As students make their way back to the classroom this fall – some virtually, some in person – the need for some kind of safe but effective strategy for student engagement has never been needed more. While the global changes brought about by the COVID-19 pandemic have affected all communities in some ways, college students in particular have seen major disruptions to one of the most formative experiences in their lives to date.
Colleges and universities have done an incredible job thinking outside of the box to deliver unique experiences to students, but still, forming real connections in a virtual world can present some unique challenges. To help continue to spark new ideas and fun ways to innovate as you work to build a sense of community at your institution, here are 10 tips to drive student engagement remotely:
Be Present & Available (Even After Business Hours)
Students don’t live in a 9 to 5 world. (A noon to 2 a.m. world may be more accurate). So whatever approach you end up taking to your campus involvement strategies for the 2020-2021 academic year, they’ll need to be able to succeed outside of the traditional working day. That means not only offering programming at all hours, but also having staff accessible for chat questions and answers in real-time!
Host a Virtual Movie Night with Netflix Parties
Whether you’re looking for campuswide events open to all students, or engagement and social opportunities for small groups, Netflix Parties offer a simple, social activity that anyone can participate in, from anywhere in the world. Watching a movie in sync with live chat can draw your community together and offered shared experiences, even with social distancing and virtual learning protocols keep students physical separated. It’s as easy as picking a movie, setting up a link, and sharing a calendar event with your community to join in the fun!
Make Zoom Sessions Active to Keep Attention
Let’s face it: We are ALL a little Zoom’d out. And it’s really easy to look attentively at the camera during a Zoom session while playing a game or chatting with friends in the background. If you’re hosting social experiences or virtual student group meetings through Zoom or other video chat platforms, add some physical activities to make the sessions more interactive, more engaging – and more challenging to be disengaged with! It can be as simple as a flash scavenger hunt – ask students to look for a particular item in the space they’re in, and the first person back on camera with that item wins bragging rights or a prize! Host a contest for the funniest Zoom virtual background, and give each person a chance to reveal their submission. Icebreakers can be awkward, but getting students up and moving during their sessions can quickly remove the shyness of a Zoom social hour.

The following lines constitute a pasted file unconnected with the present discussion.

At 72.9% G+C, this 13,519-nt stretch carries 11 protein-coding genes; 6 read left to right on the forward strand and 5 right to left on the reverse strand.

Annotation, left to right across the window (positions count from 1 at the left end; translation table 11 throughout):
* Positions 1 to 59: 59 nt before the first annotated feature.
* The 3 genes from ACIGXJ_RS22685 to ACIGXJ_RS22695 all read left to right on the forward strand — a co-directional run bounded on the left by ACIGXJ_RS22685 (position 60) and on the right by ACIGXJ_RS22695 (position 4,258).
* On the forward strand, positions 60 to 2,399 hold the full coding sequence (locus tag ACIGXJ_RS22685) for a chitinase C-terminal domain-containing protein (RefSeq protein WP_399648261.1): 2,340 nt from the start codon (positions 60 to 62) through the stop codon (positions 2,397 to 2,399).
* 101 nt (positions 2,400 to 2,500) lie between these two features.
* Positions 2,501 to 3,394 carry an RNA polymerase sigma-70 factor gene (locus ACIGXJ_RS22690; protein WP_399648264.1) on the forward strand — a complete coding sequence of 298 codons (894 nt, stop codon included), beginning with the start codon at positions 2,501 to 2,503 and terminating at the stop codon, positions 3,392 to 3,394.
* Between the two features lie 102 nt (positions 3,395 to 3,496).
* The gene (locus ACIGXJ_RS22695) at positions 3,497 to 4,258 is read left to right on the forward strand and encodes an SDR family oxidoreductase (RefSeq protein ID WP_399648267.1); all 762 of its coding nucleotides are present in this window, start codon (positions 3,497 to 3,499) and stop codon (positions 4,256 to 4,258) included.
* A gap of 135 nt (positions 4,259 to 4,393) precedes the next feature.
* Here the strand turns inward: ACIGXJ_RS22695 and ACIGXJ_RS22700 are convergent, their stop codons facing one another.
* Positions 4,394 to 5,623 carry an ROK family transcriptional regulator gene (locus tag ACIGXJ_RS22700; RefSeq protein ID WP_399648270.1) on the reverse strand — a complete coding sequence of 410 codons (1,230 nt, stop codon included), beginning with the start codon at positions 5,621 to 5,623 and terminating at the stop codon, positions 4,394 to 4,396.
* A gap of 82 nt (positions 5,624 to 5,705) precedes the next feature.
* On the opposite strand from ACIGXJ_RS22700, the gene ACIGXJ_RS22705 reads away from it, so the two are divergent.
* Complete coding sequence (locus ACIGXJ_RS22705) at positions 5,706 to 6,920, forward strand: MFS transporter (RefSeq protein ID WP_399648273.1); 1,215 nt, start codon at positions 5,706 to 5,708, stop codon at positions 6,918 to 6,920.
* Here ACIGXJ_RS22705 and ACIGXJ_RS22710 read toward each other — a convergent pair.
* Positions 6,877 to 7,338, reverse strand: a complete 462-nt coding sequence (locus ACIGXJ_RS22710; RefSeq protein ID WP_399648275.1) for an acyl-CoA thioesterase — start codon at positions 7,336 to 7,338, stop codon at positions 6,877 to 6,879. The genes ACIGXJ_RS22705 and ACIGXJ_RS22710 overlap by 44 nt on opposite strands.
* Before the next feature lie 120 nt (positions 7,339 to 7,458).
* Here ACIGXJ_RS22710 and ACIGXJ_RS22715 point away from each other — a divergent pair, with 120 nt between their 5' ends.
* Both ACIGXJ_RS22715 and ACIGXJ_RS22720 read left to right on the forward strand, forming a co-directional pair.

Utilize Live Chat Led By Student Leaders
Without access to in-person student services, new students can feel particularly lost and disconnected from the institution. Offering opportunities for new students to connect with peer leaders can help relieve anxiety while allowing new students to feel instantly more connected. The virtual engagement offered through live chat is low-effort and high yield in a format that’s comfortable for college students.
Offer Pop-Up Giveaways, Swag & Other Prizes